Democratic Sen. Sheldon Whitehouse Weighs In On Kavanaugh Hearings NPR's Audie Cornish speaks with Sen. Sheldon Whitehouse, D-R.I., who is on the Senate Judiciary Committee about the hearing for Supreme Court nominee Judge Brett Kavanaugh.
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Democratic Sen. Sheldon Whitehouse Weighs In On Kavanaugh Hearings

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Democratic Sen. Sheldon Whitehouse Weighs In On Kavanaugh Hearings

Democratic Sen. Sheldon Whitehouse Weighs In On Kavanaugh Hearings

Democratic Sen. Sheldon Whitehouse Weighs In On Kavanaugh Hearings

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NPR's Audie Cornish speaks with Sen. Sheldon Whitehouse, D-R.I., who is on the Senate Judiciary Committee about the hearing for Supreme Court nominee Judge Brett Kavanaugh.

AUDIE CORNISH, HOST:

Democrat Sheldon Whitehouse, of Rhode Island, is on of the senators who quizzed the nominee today. Senator Whitehouse, welcome to the program.

SHELDON WHITEHOUSE: Thank you. Good to be with you.

CORNISH: I want to touch on an issue we just heard from Nina Totenberg about the power of the presidency - whether presidents can - how they respond to criminal subpoenas and the issue of privilege. Did those responses satisfy you?

WHITEHOUSE: No, not entirely. When you have somebody as well-schooled as Judge Kavanaugh saying, on the one hand, that United States v. Nixon was wrongly decided - his words - and then you have him coming into our committee and saying it's one of the greatest - one of the four greatest decisions ever, it's very hard to figure out what is going on. It just doesn't seem that those are two statements that can be so easily reconciled. And for him to say, well, it was just a misunderstanding - a misunderstanding of what? Wrongly decided is a pretty straightforward phrase.

CORNISH: On this issue and other topics, we did hear Kavanaugh talk about the idea of respecting precedent but then also saying that, you know, he can't talk about how he would rule on future cases. People talk about this as the Ginsburg standard, after Ruth Bader Ginsburg. Were you expecting anything more revealing from him?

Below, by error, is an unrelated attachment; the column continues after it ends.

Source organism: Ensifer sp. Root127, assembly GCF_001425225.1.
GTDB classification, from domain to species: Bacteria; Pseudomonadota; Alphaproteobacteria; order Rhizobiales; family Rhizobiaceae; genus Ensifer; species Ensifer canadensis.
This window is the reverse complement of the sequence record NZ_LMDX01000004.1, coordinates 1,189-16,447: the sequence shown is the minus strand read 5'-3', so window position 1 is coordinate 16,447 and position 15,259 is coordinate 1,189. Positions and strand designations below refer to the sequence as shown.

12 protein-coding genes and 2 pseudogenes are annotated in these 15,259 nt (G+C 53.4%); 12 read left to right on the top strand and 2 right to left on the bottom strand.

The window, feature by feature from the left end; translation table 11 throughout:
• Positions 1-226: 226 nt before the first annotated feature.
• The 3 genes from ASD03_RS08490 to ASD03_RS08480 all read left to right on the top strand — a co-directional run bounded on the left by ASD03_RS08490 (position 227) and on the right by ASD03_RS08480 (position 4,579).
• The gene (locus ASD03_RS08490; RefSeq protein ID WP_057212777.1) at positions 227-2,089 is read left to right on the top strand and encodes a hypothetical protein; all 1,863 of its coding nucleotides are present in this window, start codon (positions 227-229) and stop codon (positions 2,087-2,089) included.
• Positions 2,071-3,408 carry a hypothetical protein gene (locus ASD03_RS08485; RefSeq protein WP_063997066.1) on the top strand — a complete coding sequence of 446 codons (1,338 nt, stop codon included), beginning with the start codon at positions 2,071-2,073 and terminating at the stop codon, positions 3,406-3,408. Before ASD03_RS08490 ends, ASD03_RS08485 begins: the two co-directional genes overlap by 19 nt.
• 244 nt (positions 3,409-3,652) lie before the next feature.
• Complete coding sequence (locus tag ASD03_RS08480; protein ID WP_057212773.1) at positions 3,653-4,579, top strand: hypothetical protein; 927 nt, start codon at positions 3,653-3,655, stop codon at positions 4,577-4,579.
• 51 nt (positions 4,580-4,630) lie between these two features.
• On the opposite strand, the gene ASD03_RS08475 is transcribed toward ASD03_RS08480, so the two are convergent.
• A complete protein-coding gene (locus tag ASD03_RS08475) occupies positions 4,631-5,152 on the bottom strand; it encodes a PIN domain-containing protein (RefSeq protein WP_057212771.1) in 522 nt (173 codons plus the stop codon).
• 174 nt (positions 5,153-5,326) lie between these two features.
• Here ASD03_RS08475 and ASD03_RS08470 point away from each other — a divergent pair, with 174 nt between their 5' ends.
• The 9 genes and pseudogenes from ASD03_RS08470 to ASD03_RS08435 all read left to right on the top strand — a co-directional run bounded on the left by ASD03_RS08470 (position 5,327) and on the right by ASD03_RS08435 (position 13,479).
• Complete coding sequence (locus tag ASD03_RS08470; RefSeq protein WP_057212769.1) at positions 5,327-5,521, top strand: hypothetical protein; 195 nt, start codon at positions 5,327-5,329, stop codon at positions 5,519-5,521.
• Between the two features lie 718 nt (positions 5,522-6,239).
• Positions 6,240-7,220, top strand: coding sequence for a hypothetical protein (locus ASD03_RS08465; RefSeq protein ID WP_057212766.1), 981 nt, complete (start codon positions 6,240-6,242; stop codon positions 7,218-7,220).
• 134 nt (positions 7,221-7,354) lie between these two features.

WHITEHOUSE: No. We have now gotten to a point in these Supreme Court confirmation hearings where the nominee has been vetted and coached and murder boarded very successfully. And Kavanaugh, in the old days, used to do the vetting and coaching and murder boarding. So he knows the process from the fixer side of the process, and he's a very well-schooled person on this particular stage.

And we have now seen, nominee after nominee after nominee, say that precedent is so important. Respect for the settled law is critical. They will always honor it. And stare decisis is a key judicial principle. And then they go running off, and they decide Citizens United on dark money. They - or on big money. They decide Shelby County on voter suppression. They decide Janus on labor rules. You go through case after case where they make these very, very big decisions that are completely unsupportable under any view of precedent. So...

CORNISH: So is there anything you would hear...

WHITEHOUSE: ...It's a fairy tale at this point, and it's a tiresome fairy tale. But they stick to their guns. The chairman never forces a real answer to the question.

CORNISH: But if you're calling it a tiresome fairy tale, then, in a way, what's the point? You don't have the votes. You're saying you're not hearing anything that would convince a red-state Democrat that he should not be confirmed. So what now?

WHITEHOUSE: Well, we have more questions to pursue. I think what I've been focusing on has been as much the Supreme Court itself as Kavanaugh - and trying to bring to light the Supreme Court's record of 5-to-4 decisions, in which all the Republicans get together, and they do something new and different and contrary to precedent but with a seeming inevitability that the big corporate interests behind the Republican - excuse me - Republican Party win.

CORNISH: In the meantime...

WHITEHOUSE: And I went through a list of 73 to 0, which is a pretty rough statistic.

CORNISH: Though people would argue obviously that they think liberal justices vote together as a bloc as well.

WHITEHOUSE: Well, you know, they may say that. But it's really hard to support that proposition when you've got five judges going off and doing something new that breaks precedent, that delivers a big win for the interests that are behind the party that appointed them. It's a little hard to blame the remaining four for sticking together in that circumstance. If anything, they got left behind, not - didn't go off rampaging on their own.

CORNISH: Finally, the protesters that are interrupting periodically - hurting or helping Democrats right now?

WHITEHOUSE: My opinion - hurting.

CORNISH: In what way?

WHITEHOUSE: At least particularly in the states in which we have, you know, our Senate races. I think that the average independent voter - the labor family that voted for Trump last time but is now reconsidering - people like that don't think that screaming in a hearing room is a particularly effective strategy or a signal of a party that they much want to belong to. So I think it's been not helpful to any cause that I can see.

CORNISH: That's Senator Sheldon Whitehouse, Democrat from Rhode Island, member of the Senate Judiciary Committee. Thank you for speaking with ALL THINGS CONSIDERED.

WHITEHOUSE: My pleasure.

(SOUNDBITE OF NAUTILUSS' "ODYSSEY")

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